Whittington Landon-Lane

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Whittington Landon Lane was born to Susan and George "Mizpah" Lane on the 14th of July, 1859 supposedly in the port town of Picton. A very eccentric name to come out of Marlborough, but his father's uncle was the Dean of Exeter Cathedral and named Whittington Landon.

George Lane owned a Hotel in High Street in Picton for a time, about where the Mariners Mall stands today although not a great deal is known about it besides the fact it was humbly named "The George Hotel". Whittington was the eldest boy to George and Susan who had only been in the country about three years. His family soon grew and by 1878 he had seven siblings, an eighth passed away as an infant.

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Whittington Lane with sister Ada Landon Harney and mother Susan Landon-Lane. Image supplied by author

The family moved around a great deal from Marlborough to the Tasman and around to Nelson. Motupiko was the main residence and it was there, on the morning of the 25th of March, 1883, that he lost his brother Thomas. Thomas and his younger brother (likely Edward Landon-Lane) ventured out to go fowling, taking with them a "fowling gun" as referred to in the Obituary. The pair came across a log over the track and the pair went to jump over it. The butt of Tom's gun is assumed to have struck the ground and caused the trigger to fall, igniting the charge which was sent through the air, entering under Tom's right ear. The newspaper article reads as follows:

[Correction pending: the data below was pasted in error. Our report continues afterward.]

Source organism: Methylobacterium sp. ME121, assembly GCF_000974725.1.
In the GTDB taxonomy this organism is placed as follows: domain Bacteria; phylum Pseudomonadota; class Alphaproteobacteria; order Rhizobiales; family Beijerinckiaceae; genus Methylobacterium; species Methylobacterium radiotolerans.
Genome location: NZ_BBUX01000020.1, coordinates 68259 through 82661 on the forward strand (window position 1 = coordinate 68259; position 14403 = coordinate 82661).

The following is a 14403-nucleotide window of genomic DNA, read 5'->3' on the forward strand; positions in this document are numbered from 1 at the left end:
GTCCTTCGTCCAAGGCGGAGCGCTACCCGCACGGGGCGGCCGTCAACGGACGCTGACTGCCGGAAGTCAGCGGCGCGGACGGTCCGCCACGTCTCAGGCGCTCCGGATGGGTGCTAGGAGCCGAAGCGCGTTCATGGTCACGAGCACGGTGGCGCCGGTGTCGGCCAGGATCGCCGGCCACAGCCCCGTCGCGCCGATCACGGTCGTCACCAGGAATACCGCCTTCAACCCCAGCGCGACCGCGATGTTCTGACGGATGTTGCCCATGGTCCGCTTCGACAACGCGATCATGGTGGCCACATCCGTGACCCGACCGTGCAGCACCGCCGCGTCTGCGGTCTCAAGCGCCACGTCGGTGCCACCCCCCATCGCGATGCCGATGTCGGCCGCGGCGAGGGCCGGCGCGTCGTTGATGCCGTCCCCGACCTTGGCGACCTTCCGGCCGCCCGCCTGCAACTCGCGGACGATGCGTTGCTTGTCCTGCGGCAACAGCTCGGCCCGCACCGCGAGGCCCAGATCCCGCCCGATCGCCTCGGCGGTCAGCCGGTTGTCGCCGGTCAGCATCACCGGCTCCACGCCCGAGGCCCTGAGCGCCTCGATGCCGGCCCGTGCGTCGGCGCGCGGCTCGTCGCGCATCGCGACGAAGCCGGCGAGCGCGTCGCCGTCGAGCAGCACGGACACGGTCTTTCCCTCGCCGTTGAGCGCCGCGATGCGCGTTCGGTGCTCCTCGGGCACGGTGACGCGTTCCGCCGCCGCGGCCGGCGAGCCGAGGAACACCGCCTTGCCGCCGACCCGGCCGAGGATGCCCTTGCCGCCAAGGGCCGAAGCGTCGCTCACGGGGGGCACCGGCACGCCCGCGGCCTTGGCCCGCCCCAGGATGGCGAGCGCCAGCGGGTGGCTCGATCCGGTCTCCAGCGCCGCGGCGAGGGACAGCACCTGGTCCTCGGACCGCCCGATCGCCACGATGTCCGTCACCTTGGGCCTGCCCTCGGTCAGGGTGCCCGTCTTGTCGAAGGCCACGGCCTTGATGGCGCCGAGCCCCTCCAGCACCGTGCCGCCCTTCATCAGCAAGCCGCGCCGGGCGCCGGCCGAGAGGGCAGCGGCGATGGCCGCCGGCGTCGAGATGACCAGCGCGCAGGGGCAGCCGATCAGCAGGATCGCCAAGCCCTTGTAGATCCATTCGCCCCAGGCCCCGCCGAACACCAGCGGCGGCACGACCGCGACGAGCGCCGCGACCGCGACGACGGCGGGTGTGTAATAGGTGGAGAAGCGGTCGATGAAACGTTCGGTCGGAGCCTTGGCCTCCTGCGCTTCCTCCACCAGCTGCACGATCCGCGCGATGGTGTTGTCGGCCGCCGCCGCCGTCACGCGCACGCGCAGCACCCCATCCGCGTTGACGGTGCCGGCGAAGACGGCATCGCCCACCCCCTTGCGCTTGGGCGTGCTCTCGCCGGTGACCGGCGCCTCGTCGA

"Fatal Gun Accident. "On Sunday, March 25th, just before nine o'clock, Langdon Lane, aged thirteen years, left his father's house, which is a couple of miles from the Motupiko Hotel, along with a younger brother, and they took with them a fowling-piece to go shooting. Shortly after, Mr G- L. Lane, the father, reached the Motupiko Hotel and informed Mr Fogden that his son was shot. Mrs Fogden, her sister, and the servant woman at once hastened to Mr Lane's and rendered all the assistance they could, it is supposed that the deceased was about to leap over a log, when the butt of the gun struck the ground and it went off, and the full charge went in just below deceased's right ear, and passing through his head entered his brains, which were scattered, and finally carried away a piece of the skull about the size of half-a-crown. There is not the least doubt that death was instantaneous. Deceased is spoken of as being a sharp, active, polite boy, and he was extremely [helpful] to his father, who used to speak of him as being his right-hand man. At the inquest a verdict of Accidental death was returned."

Thomas is said to have been buried in the "Wakefield Churchyard" however, it is likely he was buried in Motupiko, although no record has been found at this time. This would have been hard on the family. At some point either the whole family moved back to Marlborough, or it may have just been Whittington who then started working. In the same year as his brother's death Whittington married Miss Hannah Henderson, daughter of Harriet and Andrew Henderson. Together they lived in Okaramio and started to raise a family. Their first and only son was born on the 29th Apr, 1884 and was named Silvanus (or Sylvannus). Sam, as he was affectionately known, was soon followed by a second child named Beatrice, born on the 7th June, 1885.